by Rebecca Bilkau

When I drank a cup of tea with his body
back in Belfast there, I learned for sure: tea

is a life saver. Chapels Of Rest are parching,
when you watch alone, with no talk to be had.

George, living, had been a round, chatty man.
Coffined, beard trimmed, he resembled Lenin

though living, Lennon was his main man, hence
the everlasting round specs. Now missing.

George was Buddhist. Protestant Buddhist
you’ll want to know, but scunnered with marches,

bands, drums so big they cut the wrists of men
who banged them; sickened by the screech

of poverty of his or anyone else’s side. Dead,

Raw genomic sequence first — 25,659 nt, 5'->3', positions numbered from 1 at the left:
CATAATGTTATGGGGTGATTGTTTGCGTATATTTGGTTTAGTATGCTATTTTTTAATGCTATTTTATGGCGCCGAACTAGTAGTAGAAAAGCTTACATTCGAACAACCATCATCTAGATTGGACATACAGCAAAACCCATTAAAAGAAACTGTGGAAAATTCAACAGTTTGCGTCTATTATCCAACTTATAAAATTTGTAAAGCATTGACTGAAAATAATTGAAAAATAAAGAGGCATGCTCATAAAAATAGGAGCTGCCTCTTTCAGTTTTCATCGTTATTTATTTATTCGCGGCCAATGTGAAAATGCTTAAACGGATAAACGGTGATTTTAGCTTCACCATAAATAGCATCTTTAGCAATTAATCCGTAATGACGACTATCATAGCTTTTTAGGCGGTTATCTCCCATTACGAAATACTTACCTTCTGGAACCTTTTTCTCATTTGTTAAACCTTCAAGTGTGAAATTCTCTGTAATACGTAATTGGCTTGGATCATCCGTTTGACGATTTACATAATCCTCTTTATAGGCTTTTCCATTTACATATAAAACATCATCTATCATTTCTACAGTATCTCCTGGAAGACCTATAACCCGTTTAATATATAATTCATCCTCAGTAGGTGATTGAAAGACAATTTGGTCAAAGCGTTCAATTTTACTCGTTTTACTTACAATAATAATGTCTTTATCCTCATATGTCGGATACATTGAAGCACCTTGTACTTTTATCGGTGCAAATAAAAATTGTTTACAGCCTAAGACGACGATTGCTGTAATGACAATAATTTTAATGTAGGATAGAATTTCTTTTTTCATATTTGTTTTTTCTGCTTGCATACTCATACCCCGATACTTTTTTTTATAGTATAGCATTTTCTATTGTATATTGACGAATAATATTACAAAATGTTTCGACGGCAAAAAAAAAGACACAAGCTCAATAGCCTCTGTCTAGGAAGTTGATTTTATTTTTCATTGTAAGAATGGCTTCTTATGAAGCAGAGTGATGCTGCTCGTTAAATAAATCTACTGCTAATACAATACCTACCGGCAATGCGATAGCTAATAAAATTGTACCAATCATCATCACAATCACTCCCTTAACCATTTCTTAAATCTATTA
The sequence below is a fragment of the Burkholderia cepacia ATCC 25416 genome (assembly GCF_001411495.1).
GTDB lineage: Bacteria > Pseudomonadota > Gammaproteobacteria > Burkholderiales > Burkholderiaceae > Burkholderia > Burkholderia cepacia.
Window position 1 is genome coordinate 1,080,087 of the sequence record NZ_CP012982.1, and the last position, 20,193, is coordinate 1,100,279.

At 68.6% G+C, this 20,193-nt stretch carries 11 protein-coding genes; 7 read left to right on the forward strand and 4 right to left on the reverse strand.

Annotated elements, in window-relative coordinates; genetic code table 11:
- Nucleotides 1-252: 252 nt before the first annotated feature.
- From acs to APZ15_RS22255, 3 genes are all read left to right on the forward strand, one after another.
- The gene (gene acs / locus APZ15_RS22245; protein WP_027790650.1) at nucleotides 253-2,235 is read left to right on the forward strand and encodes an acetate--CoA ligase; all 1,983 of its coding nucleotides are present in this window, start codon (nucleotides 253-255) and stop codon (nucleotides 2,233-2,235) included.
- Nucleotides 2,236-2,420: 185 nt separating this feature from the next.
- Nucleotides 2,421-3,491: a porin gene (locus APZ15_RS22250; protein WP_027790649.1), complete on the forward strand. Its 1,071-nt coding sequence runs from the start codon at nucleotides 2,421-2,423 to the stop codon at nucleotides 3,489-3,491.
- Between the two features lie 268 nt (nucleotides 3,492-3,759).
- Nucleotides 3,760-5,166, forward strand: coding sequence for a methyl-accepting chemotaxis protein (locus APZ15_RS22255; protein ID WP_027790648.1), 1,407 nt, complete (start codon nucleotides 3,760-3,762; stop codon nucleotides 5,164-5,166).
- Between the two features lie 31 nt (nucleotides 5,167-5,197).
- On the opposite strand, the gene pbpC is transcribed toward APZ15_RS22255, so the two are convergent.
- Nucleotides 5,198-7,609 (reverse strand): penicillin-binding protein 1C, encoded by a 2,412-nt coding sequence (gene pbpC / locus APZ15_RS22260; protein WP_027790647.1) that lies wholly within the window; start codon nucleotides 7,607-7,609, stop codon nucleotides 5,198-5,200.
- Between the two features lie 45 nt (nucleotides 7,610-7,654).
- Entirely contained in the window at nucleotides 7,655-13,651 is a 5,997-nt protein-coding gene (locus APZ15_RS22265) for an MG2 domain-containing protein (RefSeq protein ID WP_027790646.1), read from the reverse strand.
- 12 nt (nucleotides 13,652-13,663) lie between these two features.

he’s laid out in sound of the clanking of dark

yellow cranes, mighty giants of shipyards
also mostly defunct. It’s 1993. The trouble

-oh, let’s say the violence – is sporadic, but fear
is as faithful as your dog. So forget impartial

funeral parlours, delegate the blow-in with the right
roots, – roughly – to gate-keep safe passage

for Catholic Buddhists who scramble across
peace lines (irony, concrete) to take five

with George, fellow shambler along the road
to enlightenment. They don’t like to, but still

accept a cup of tea, do a bit of breathing.
Smile. A bit of a revolutionary, George, god

love him. They disguise their names in the book
of condolence. Go their way. I make another brew.

Reproduced with the kind permission of the author.